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Somalis Who Returned Home Flee to Kenya a Second Time

While Kenya’s massive Dadaab refugee camp is shrinking due to a U.N. program repatriating refugees to Somalia, drought and insecurity are pushing some of the returnees to come back to Kenya.

Written by Tonny Onyulo Published on Read time Approx. 4 minutes
Around 240,000 refugees live in Dadaab, down from over 450,000 in 2012 when it was the largest refugee settlement in the world. Tonny Onyulo

DADAAB, Kenya – A year ago, 20-year-old Ismael Ahmed was filled with expectations. With the help of a U.N. voluntary repatriation program, he returned to Somalia after spending all his teenage years in Kenya’s sprawling Dadaab refugee resettlement.

“I was happy to go back home when I was assured of good security, education and food,” he said. “I was given $400 and promised every benefit I enjoyed in Dadaab.”

Ahmed had fled to Dadaab at the age of 13, along with his three sisters, after the militant group al-Shabaab killed their parents in Somalia.

When he returned to his homeland last year, he was horrified to find continuing bloodshed and few ways to study or make a living.

Somalia is currently facing its most devastating drought in decades. In the worst-hit parts of the country, people are starving to death. Al-Shabaab attacks are a constant threat. One bombing in the capital city of Mogadishu three months ago killed more than 300 people.

Ahmed, like many other Somali returnees, decided to return once again to Kenya.

“I regret going back to Somalia,” Ahmed said in Dadaab, as he echoed others’ claims that U.N. pledges of assistance with healthcare, housing and education did not materialize. “They transported us back to Somalia and dumped us there. I have decided to come back and continue with my education.”

Shrinking the World’s Largest Camp

Dadaab, a complex of camps in northern Kenya that have sheltered hundreds of thousands of Somalis for a generation, remains one of the biggest refugee settlements in the world. However, its population has fallen dramatically in recent years.

Kenya has repeatedly threatened to close the camp, including after a deadly attack on a nearby university in Garissa in 2015. Since then, the U.N. refugee agency (UNHCR) has intensified its voluntary repatriation program for Somali refugees from Dadaab, established in a 2013 tripartite agreement with Kenya and Somalia.

Under the program, refugees receive a cash grant of $200 per person upon leaving the camp and another $200 upon arrival in Somalia. Refugees are also assured of utensils and other household items and promised six months of food assistance.

Dadaab now has a population of around 240,000 registered refugees and asylum seekers; down from more than 450,000 residents in 2012, when it was the largest refugee settlement in the world. More than 74,000 Somali refugees have voluntarily returned to Somalia since December 2014.

Waiting with her three children in Dadaab to board a bus for Somalia, 40-year-old Zahra Mohammed was excited to return to her home country a decade after she fled civil war and drought.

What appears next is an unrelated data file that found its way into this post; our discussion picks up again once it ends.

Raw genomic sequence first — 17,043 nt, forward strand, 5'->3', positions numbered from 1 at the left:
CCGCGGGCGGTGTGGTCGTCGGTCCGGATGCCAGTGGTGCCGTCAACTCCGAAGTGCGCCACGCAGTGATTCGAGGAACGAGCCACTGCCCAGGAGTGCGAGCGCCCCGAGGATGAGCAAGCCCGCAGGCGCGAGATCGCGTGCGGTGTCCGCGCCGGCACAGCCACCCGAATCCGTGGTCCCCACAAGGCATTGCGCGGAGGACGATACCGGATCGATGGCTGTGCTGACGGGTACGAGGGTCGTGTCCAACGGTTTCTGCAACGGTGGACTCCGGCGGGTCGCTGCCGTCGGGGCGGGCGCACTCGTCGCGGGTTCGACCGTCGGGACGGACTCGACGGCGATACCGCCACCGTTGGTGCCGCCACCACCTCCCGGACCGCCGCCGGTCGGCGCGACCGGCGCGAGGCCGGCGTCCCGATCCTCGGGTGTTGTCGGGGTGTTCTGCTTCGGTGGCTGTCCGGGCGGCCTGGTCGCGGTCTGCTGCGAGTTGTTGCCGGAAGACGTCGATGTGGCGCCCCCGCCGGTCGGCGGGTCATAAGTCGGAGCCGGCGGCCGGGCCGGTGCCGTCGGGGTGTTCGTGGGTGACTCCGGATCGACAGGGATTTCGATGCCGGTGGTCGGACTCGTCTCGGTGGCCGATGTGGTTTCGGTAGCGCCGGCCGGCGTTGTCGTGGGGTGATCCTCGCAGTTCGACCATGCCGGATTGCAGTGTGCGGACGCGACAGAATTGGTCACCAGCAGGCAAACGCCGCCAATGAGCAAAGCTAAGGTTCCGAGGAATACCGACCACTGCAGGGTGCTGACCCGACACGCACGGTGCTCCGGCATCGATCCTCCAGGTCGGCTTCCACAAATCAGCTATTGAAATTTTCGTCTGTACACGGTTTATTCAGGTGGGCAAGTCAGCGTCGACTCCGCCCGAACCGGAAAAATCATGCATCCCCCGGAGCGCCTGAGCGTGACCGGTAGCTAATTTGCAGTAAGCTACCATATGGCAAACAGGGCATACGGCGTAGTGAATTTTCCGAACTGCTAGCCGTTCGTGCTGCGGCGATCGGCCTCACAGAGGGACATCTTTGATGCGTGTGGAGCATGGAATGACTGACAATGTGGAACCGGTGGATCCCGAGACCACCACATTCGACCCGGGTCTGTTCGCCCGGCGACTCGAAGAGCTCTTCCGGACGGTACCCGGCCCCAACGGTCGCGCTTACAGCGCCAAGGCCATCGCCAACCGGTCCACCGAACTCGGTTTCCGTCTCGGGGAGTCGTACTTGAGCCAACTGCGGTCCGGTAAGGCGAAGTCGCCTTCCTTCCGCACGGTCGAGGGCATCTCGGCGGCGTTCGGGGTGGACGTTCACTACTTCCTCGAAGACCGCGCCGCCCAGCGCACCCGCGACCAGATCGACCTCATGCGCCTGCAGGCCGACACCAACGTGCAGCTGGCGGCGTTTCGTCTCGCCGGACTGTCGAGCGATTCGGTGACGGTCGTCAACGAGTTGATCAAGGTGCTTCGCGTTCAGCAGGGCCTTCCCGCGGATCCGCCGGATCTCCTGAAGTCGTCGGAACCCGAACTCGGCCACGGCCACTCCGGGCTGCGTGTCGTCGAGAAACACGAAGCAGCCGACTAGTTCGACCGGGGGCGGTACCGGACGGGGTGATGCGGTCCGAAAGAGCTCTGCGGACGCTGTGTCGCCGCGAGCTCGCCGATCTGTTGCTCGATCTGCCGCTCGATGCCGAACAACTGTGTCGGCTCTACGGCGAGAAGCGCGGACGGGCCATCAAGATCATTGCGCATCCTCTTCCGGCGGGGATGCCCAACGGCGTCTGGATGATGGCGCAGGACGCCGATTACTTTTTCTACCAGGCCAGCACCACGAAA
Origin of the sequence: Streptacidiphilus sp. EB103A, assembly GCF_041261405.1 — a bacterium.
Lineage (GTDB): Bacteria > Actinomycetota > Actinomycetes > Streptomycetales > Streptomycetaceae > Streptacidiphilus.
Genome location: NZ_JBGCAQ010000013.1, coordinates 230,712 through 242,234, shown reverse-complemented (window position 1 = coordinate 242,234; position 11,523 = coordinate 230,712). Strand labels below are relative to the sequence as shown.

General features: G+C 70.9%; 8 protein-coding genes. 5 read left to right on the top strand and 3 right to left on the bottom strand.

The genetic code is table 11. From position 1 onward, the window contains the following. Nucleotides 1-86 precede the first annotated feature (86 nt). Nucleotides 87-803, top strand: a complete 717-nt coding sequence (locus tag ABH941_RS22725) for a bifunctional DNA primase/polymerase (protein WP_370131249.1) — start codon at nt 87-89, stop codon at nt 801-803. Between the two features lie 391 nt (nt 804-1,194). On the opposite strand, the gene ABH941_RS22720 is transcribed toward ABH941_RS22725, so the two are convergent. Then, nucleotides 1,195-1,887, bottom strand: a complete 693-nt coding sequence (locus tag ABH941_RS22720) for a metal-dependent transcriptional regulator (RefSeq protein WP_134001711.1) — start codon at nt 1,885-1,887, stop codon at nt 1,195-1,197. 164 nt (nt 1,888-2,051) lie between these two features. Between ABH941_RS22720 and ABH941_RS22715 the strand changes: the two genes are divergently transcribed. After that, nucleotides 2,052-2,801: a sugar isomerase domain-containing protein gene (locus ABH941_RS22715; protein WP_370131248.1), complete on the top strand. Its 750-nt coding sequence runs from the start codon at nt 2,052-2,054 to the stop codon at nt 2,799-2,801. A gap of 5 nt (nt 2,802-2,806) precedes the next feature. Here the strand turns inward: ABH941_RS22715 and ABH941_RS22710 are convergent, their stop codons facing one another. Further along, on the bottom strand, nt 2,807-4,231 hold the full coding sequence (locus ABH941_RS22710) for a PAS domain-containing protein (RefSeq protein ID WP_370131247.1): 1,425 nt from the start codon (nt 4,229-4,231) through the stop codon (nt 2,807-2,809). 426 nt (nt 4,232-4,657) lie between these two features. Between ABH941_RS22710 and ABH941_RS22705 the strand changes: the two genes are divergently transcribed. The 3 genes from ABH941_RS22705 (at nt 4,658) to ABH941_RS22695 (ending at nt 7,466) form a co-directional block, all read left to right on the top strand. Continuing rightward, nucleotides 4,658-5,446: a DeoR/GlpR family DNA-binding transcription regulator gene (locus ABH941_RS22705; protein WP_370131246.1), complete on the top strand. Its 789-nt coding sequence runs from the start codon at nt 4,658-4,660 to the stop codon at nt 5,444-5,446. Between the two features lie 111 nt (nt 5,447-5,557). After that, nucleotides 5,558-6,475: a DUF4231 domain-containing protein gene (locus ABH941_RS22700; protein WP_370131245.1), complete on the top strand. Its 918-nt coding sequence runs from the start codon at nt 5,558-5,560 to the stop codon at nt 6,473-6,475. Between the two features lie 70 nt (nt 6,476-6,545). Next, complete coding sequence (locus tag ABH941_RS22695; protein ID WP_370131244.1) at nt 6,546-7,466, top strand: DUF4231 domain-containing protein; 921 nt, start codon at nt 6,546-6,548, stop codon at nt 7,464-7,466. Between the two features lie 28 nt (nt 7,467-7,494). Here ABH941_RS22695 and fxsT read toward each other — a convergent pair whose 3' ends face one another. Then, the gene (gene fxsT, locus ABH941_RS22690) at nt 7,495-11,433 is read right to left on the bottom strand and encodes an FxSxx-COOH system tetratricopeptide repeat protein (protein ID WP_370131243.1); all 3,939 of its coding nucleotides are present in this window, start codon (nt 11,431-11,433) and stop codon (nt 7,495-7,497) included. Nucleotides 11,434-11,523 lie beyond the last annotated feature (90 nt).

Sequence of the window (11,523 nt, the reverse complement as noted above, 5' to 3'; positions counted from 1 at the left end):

“I’m very happy to go back home,” she said, smiling. “Somalia is my country. It is my home. I want to go and start a new life. I left some of my relatives there and I hope they are still alive. I want to go and reunite with them.”

Mohammed was among approximately 2,000 refugees leaving the camp every week in late 2017. Most headed to Baidoa in western Somalia, Kismayu on the Indian Ocean coast and Mogadishu.

At this pace – said Abdullahi Farah, a community elder at Ifo, one of Dadaab’s five camps – all Somali refugees will be back home soon. The only holdup is the time it takes for UNHCR to process paperwork, he said, predicting that more people will return once the rainy season ends.

“The rate at which people are registering at UNHCR offices to go back to Somalia shows that this camp will no longer be there by the end of 2018,” he said.

‘Life is Hell’

Yet complicating this picture is a slower but steady flow of people traveling in the opposite direction.

Around 30,000 Somalis have fled to Kenya since the repatriation began, according to UNHCR. There are some 3,570 unregistered Somalis in Dadaab who arrived early in 2017, said Denis Kuindje, UNHCR senior protection coordinator at Dadaab.

“We have refugees who are returning back to the camp after repatriation and we are finding out why they are coming back. … We understand there are places in Somalia that still have security concerns and lack of social amenities,” said Kuindje.

The Refugee Council of Kenya, an organization that monitors the border, said in November that an estimated 11,100 people had crossed the border from Somalia into Kenya since January.

Human rights groups have warned that refugees in Dadaab were returning to Somalia under duress because of Kenyan government pressure. Dwindling aid and mounting refugee debts added to the compulsion to return. Many went back to overcrowded displacement camps in Somalia, where they were dismayed by the lack of services. Some faced difficulties accessing aid.

Ali Haji, 15, said he snuck back to Dadaab camp with three friends last month because they had nothing to eat and nowhere to live in Somalia.

“I can’t stay in Somalia,” he said. “There is no food to eat and people are starving to death. I have come here so that I can get something to eat.”

Ismael said more refugees were returning to the camp once they discovered the true extent of the security conditions and the dearth of assistance in Somalia.

“There’s no food, water, toilet, shelter and education. People live in fear of attack by militants,” he said. “Life is hell in Somalia.”

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